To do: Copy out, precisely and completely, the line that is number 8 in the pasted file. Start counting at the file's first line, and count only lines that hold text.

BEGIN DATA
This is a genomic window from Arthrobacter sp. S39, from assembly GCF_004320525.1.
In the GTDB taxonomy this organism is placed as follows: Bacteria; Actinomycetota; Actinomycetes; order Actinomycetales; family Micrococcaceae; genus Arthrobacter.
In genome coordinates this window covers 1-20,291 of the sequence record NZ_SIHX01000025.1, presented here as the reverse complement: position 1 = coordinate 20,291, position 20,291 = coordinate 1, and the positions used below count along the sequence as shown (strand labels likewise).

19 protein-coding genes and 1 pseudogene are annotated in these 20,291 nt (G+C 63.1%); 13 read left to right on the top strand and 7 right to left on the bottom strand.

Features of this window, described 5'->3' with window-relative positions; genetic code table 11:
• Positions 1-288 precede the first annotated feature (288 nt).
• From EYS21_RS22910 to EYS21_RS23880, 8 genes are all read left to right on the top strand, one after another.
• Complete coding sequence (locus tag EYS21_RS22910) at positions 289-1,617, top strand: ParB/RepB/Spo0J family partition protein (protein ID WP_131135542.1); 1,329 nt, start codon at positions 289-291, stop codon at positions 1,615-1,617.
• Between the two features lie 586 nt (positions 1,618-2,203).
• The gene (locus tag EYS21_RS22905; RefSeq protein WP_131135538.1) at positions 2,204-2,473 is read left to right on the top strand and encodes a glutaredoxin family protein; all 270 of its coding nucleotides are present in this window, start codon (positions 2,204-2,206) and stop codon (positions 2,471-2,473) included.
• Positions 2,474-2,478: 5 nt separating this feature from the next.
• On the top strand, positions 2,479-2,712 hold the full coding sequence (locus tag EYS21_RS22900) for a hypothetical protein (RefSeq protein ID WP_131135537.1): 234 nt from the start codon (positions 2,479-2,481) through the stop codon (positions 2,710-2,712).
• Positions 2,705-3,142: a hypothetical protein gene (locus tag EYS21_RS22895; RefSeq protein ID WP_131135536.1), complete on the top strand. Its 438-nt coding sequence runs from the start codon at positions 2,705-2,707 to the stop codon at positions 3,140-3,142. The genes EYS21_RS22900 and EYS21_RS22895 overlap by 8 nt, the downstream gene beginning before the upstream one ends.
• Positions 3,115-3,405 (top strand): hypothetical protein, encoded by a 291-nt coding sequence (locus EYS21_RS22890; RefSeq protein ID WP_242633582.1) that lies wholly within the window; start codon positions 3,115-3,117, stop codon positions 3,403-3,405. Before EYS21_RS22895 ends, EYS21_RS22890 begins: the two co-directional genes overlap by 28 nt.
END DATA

• Complete coding sequence (locus tag EYS21_RS22910) at positions 289-1,617, top strand: ParB/RepB/Spo0J family partition protein (protein ID WP_131135542.1); 1,329 nt, start codon at positions 289-291, stop codon at positions 1,615-1,617.